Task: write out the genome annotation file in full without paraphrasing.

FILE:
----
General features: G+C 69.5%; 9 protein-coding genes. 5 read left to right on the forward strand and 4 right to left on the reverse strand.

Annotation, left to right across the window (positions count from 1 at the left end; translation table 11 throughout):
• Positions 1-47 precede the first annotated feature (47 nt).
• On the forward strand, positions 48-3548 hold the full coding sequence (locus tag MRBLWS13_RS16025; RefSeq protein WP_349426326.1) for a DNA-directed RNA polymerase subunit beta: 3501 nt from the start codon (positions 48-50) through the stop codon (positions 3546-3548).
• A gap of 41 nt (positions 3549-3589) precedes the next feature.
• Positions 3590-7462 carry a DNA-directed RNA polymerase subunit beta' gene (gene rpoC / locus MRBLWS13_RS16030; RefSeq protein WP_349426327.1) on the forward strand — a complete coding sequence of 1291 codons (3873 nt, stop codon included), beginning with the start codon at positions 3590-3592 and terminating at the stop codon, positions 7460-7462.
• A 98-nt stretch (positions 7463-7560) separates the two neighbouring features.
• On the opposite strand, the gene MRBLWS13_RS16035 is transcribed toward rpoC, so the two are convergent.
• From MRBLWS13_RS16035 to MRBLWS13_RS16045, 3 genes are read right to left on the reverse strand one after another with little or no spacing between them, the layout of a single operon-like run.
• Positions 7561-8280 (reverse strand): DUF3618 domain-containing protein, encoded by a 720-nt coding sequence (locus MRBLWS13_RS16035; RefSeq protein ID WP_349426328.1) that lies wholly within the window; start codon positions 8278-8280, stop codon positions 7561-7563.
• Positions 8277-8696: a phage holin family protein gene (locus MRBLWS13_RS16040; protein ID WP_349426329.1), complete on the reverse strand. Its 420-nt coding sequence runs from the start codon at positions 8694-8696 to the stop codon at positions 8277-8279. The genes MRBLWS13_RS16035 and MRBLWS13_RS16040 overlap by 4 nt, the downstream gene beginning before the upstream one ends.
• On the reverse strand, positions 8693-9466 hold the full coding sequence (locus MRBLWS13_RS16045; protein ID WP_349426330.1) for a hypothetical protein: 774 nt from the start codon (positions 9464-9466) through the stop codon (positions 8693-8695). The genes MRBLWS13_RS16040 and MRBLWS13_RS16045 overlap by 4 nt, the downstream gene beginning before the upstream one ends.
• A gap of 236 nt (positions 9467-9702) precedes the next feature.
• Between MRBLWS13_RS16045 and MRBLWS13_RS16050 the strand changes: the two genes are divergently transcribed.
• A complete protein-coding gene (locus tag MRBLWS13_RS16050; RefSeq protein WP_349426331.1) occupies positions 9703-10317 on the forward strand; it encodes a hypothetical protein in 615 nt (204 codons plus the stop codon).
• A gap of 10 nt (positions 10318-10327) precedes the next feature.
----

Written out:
General features: G+C 69.5%; 9 protein-coding genes. 5 read left to right on the forward strand and 4 right to left on the reverse strand.

Annotation, left to right across the window (positions count from 1 at the left end; translation table 11 throughout):
• Positions 1-47 precede the first annotated feature (47 nt).
• On the forward strand, positions 48-3548 hold the full coding sequence (locus tag MRBLWS13_RS16025; RefSeq protein WP_349426326.1) for a DNA-directed RNA polymerase subunit beta: 3501 nt from the start codon (positions 48-50) through the stop codon (positions 3546-3548).
• A gap of 41 nt (positions 3549-3589) precedes the next feature.
• Positions 3590-7462 carry a DNA-directed RNA polymerase subunit beta' gene (gene rpoC / locus MRBLWS13_RS16030; RefSeq protein WP_349426327.1) on the forward strand — a complete coding sequence of 1291 codons (3873 nt, stop codon included), beginning with the start codon at positions 3590-3592 and terminating at the stop codon, positions 7460-7462.
• A 98-nt stretch (positions 7463-7560) separates the two neighbouring features.
• On the opposite strand, the gene MRBLWS13_RS16035 is transcribed toward rpoC, so the two are convergent.
• From MRBLWS13_RS16035 to MRBLWS13_RS16045, 3 genes are read right to left on the reverse strand one after another with little or no spacing between them, the layout of a single operon-like run.
• Positions 7561-8280 (reverse strand): DUF3618 domain-containing protein, encoded by a 720-nt coding sequence (locus MRBLWS13_RS16035; RefSeq protein ID WP_349426328.1) that lies wholly within the window; start codon positions 8278-8280, stop codon positions 7561-7563.
• Positions 8277-8696: a phage holin family protein gene (locus MRBLWS13_RS16040; protein ID WP_349426329.1), complete on the reverse strand. Its 420-nt coding sequence runs from the start codon at positions 8694-8696 to the stop codon at positions 8277-8279. The genes MRBLWS13_RS16035 and MRBLWS13_RS16040 overlap by 4 nt, the downstream gene beginning before the upstream one ends.
• On the reverse strand, positions 8693-9466 hold the full coding sequence (locus MRBLWS13_RS16045; protein ID WP_349426330.1) for a hypothetical protein: 774 nt from the start codon (positions 9464-9466) through the stop codon (positions 8693-8695). The genes MRBLWS13_RS16040 and MRBLWS13_RS16045 overlap by 4 nt, the downstream gene beginning before the upstream one ends.
• A gap of 236 nt (positions 9467-9702) precedes the next feature.
• Between MRBLWS13_RS16045 and MRBLWS13_RS16050 the strand changes: the two genes are divergently transcribed.
• A complete protein-coding gene (locus tag MRBLWS13_RS16050; RefSeq protein WP_349426331.1) occupies positions 9703-10317 on the forward strand; it encodes a hypothetical protein in 615 nt (204 codons plus the stop codon).
• A gap of 10 nt (positions 10318-10327) precedes the next feature.